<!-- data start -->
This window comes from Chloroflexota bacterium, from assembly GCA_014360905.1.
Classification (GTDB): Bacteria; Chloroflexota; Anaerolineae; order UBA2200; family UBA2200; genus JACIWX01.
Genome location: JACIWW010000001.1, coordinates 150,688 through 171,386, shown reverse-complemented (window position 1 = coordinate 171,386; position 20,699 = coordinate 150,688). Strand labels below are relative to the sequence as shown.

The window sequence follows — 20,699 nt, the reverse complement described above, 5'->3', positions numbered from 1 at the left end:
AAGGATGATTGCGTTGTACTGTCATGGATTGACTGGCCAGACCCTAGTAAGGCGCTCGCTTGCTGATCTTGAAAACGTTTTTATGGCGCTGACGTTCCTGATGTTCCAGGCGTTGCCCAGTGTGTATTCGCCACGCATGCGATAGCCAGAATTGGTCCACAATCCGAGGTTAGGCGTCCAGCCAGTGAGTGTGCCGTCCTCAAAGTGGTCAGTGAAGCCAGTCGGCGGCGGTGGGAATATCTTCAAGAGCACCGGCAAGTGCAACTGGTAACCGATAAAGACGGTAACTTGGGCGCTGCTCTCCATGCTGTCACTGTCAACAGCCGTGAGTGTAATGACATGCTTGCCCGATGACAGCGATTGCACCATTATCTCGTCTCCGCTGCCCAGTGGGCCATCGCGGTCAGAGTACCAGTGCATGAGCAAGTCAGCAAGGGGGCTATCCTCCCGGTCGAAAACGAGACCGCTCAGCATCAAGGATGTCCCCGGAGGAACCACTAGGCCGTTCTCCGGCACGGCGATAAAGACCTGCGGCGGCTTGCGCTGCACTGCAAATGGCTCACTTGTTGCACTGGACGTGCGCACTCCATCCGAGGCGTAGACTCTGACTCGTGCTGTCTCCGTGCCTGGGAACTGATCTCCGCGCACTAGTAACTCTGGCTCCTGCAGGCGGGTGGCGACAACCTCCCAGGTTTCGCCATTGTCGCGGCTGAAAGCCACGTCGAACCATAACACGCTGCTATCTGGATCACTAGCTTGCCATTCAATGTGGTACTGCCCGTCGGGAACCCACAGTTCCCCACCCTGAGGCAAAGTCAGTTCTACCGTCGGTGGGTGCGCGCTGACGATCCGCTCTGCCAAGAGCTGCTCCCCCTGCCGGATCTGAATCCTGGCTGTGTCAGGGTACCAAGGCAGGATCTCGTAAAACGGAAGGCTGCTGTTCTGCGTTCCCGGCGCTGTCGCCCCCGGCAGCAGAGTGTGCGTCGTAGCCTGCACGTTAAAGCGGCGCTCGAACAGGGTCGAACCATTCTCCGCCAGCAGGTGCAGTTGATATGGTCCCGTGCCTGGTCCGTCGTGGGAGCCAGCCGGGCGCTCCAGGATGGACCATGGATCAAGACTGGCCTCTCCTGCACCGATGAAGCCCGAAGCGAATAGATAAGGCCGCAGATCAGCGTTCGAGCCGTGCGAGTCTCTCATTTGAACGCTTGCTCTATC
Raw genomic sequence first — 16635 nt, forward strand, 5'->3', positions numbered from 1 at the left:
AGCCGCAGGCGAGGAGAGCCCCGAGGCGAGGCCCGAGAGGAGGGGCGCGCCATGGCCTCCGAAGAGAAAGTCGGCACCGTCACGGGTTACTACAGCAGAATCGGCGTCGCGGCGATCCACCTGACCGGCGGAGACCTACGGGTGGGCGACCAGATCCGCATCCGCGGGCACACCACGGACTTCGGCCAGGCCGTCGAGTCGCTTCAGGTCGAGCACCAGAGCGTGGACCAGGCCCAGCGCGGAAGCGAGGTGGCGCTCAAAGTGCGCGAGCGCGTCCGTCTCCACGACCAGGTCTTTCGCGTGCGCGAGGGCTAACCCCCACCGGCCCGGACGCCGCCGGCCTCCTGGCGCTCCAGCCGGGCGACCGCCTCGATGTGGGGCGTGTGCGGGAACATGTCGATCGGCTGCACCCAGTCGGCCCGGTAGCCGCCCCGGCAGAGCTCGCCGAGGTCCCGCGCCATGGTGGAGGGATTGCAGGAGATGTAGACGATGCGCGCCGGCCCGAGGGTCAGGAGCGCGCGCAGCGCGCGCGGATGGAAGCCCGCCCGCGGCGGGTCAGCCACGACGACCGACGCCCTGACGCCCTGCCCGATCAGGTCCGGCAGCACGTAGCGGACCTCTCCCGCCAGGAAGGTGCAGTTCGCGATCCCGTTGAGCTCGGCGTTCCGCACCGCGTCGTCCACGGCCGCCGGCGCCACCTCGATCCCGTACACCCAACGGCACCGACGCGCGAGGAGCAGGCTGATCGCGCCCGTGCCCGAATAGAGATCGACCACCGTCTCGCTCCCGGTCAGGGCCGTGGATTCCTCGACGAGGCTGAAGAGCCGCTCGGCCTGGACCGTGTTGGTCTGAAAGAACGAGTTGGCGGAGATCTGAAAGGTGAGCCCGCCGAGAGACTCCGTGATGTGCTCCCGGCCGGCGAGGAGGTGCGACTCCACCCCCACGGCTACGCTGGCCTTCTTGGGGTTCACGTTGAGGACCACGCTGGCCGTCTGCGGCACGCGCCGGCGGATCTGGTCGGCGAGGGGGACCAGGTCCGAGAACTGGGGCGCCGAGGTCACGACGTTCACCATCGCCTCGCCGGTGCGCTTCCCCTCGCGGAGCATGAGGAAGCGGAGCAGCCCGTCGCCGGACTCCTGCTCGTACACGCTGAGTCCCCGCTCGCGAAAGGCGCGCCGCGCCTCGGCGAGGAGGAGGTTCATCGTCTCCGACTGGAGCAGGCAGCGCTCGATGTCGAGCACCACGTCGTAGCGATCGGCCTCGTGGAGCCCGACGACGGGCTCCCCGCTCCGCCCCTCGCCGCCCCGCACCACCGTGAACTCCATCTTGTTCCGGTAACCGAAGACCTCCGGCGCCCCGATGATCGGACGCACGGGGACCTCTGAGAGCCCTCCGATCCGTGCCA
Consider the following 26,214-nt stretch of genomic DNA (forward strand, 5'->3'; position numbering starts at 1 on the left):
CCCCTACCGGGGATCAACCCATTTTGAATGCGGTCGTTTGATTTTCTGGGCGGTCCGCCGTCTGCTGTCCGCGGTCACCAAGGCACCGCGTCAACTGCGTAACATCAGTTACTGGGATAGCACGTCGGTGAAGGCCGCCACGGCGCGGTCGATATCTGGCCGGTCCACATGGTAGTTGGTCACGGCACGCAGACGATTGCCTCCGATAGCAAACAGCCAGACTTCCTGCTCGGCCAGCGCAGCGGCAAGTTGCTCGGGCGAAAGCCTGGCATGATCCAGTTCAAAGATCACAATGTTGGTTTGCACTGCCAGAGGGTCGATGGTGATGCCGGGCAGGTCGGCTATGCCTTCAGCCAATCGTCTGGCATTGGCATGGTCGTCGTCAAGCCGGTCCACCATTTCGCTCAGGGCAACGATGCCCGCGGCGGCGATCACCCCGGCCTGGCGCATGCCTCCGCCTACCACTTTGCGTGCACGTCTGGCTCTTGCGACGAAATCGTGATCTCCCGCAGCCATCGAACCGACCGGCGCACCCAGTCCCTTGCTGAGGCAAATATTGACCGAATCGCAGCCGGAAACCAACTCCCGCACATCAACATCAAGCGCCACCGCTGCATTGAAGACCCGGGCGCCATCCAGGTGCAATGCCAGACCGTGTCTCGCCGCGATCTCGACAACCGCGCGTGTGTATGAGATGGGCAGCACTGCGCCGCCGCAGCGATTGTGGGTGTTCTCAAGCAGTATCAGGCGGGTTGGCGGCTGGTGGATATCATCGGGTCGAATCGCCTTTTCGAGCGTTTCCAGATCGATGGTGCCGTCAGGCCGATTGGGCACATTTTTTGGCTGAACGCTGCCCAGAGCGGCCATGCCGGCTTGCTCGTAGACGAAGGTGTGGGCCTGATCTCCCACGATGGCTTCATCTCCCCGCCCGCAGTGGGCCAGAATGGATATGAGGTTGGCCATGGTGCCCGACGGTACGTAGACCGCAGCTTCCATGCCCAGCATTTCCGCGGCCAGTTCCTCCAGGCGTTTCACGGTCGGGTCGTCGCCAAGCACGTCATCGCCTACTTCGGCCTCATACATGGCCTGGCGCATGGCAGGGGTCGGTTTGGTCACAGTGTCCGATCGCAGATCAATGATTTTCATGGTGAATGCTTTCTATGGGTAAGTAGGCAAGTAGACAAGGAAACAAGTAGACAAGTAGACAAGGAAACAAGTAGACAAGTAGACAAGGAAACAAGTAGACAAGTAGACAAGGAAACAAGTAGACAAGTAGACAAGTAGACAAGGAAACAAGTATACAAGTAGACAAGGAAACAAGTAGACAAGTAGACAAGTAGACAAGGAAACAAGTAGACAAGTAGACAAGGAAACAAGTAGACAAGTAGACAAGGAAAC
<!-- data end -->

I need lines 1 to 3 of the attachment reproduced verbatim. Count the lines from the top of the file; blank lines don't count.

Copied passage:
This window comes from Chloroflexota bacterium, from assembly GCA_014360905.1.
Classification (GTDB): Bacteria; Chloroflexota; Anaerolineae; order UBA2200; family UBA2200; genus JACIWX01.
Genome location: JACIWW010000001.1, coordinates 150,688 through 171,386, shown reverse-complemented (window position 1 = coordinate 171,386; position 20,699 = coordinate 150,688). Strand labels below are relative to the sequence as shown.